Interesting Article On Lorazepam

Discussion in 'Fibromyalgia Main Forum' started by joeb7th, Apr 5, 2007.

  1. joeb7th

    joeb7th New Member



    A problem with lorazepam?

    1988

    Professor C Heather Ashton DM, FRCP



    School of Neurosciences
    Division of Psychiatry
    The Royal Victoria Infirmary
    Queen Victoria Road
    Newcastle upon Tyne NE1 4LP

    The Ashton Manual · Professor Ashton's Main Page

    Last October's (1987) BBC2 Brass Tacks programme spotlighted addiction to lorazepam. Is the drug so bad, or is it just one tranquilliser problem among many? A leading medical authority assesses the evidence.

    Among the benzodiazepine tranquillisers, lorazepam – marketed in the UK under the trade names Ativan and Almazine – has acquired a particularly bad public reputation for causing drug dependence and withdrawal symptoms.(1,2) Clear scientific evidence is lacking, but clinical impressions in general support lorazepam's bad press,(3,4) and in a recent study, 20 out of 50 patients consecutively referred for help with benzodiazepine withdrawal were receiving lorazepam.(5)

    Why does lorazepam seem to cause greater problems than other benzodiazepines? There are several reasons:

    Lorazepam is extremely potent: its anxiety-relieving activity per milligram is estimated to be up to 10 times that of diazepam [Valium].(6) A patient taking what appears to he a small to moderate dose of lorazepam (typically 1mg three or four times a day) may actually be taking the equivalent of 30-40mg diazepam, a very considerable dose. The high potency of lorazepam has not been fully appreciated by medical practitioners. It is thought to result from the especially high affinity of this drug for benzodiazepine receptors in the brain, coupled with a slow rate of disassociation after binding to these receptors.(7) Other potent benzodiazepines, such as triazolam and alprazolam, give rise to similar withdrawal problems.

    The problem of potency is compounded by the tablet strengths in which the drug is supplied. Since its introduction, lorazepam has only been available in 1 mg or 2.5mg tablets. It is not uncommon for patients to be prescribed three 2.5mg tablets daily, roughly equivalent to 75mg diazepam, a dose greatly in excess of that required for most anxiety states. At such high dosage, relative to other benzodiazepines, it is not surprising that problems of dependency and difficulty in withdrawal are pronounced with lorazepam.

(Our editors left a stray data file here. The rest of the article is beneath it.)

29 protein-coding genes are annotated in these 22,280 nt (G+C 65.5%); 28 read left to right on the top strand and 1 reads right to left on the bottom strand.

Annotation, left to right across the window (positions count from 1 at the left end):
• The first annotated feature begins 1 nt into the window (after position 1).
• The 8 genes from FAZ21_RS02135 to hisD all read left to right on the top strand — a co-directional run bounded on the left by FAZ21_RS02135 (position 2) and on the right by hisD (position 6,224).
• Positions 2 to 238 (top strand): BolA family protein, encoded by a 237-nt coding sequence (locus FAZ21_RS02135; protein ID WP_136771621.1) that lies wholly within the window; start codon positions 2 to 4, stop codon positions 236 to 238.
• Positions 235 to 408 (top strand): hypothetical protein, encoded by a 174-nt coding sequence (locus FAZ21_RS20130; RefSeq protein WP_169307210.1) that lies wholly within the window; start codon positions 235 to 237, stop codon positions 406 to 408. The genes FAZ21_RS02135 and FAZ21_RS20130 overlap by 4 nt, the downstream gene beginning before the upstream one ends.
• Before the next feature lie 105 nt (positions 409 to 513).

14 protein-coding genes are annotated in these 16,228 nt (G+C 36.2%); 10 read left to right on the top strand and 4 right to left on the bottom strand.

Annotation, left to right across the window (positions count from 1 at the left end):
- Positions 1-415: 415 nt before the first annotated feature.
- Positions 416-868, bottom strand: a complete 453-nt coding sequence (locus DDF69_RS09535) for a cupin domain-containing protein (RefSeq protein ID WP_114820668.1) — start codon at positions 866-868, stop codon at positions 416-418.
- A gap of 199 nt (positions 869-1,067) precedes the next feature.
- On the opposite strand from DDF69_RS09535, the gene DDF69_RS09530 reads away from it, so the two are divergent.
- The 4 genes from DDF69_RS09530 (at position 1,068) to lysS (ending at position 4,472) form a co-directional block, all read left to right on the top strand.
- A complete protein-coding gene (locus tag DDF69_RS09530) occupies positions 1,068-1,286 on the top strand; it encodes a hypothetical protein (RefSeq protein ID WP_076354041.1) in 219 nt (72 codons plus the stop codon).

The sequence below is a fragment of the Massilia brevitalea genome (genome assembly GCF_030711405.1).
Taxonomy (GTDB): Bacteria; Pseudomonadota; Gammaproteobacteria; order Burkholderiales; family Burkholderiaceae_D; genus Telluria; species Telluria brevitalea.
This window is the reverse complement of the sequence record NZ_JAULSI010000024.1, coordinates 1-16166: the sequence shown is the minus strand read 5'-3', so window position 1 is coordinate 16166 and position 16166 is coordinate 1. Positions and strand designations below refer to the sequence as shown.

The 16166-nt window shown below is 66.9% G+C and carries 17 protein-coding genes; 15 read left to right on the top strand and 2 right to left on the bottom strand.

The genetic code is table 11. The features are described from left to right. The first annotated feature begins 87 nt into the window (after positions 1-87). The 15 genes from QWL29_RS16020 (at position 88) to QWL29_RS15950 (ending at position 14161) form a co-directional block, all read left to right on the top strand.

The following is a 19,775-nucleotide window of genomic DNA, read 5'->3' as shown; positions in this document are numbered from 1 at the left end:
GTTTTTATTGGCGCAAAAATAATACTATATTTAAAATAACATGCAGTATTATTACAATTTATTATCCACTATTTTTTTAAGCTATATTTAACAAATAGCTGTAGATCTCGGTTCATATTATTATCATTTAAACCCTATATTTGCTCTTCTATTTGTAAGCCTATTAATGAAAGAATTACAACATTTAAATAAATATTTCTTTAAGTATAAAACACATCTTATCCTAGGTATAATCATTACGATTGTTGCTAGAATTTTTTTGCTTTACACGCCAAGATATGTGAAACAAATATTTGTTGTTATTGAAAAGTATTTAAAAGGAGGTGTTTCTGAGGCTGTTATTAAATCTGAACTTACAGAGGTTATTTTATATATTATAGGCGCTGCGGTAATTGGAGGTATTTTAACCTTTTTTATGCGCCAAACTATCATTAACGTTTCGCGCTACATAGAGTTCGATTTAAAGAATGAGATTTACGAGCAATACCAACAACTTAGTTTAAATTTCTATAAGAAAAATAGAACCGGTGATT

The tablet strengths in which lorazepam is supplied also make slow withdrawal difficult. lf someone decides to reduce dosage, the smallest decrement of lorazepam that can practically be achieved is 0.5mg, obtained by halving a 1 mg tablet. This cut (approximately equivalent to 5mg diazepam) may represent a sizeable proportion of the daily dose – enough to precipitate a withdrawal reaction.

    Withdrawal symptoms are most severe when blood concentrations of benzodiazepines are falling.(8) Lorazepam is eliminated from the body moderately quickly (within 10-20 hours blood concentrations fall to half the peak level obtained from a single dose)(9). Even with chronic dosing, blood concentrations are likely to fall appreciably between each tablet. Such falls can be enough to precipitate withdrawal symptoms, and concomitantly patients may develop a craving for the next tablet which they know will alleviate the discomfort. Other rapidly eliminated benzodiazepines, such as triazolam, produce similar acute withdrawal effects.

    Lorazepam is traditionally prescribed for daytime anxiety-reduction (ie, as an anxiolytic), in contrast to many other benzodiazepines which are given as night-time hypnotics (eg, nitrazepam, Mogadon). Possibly patients deemed by their doctors to require daytime treatment have more severe anxiety and are more susceptible to dependence on tranquillisers than those judged to need only a hypnotic.

    All benzodiazepines produce, to a greater or lesser extent, the same problems as lorazepam. However, benzodiazepine withdrawal is generally smoother and more convenient with diazepam,(10) which is less potent, has a very much slower rate of elimination,(11) and is available in smaller tablet strengths (diazepam 2mg tablets are roughly equivalent to 0.2mg of lorazepam). There is thus a trend for long-term lorazepam users to he transferred to diazepam, which is then slowly withdrawn.(12) Recent observations of 35 patients on lorazepam for up to 16 years show that diazepam substitution can usually be accomplished without difficulty.(13) Over three-quarters of these patients felt better or reported no change in symptoms after changing to diazepam. Eight experienced temporary drowsiness or increased anxiety, but these symptoms could usually be overcome by individual adjustments to dosage.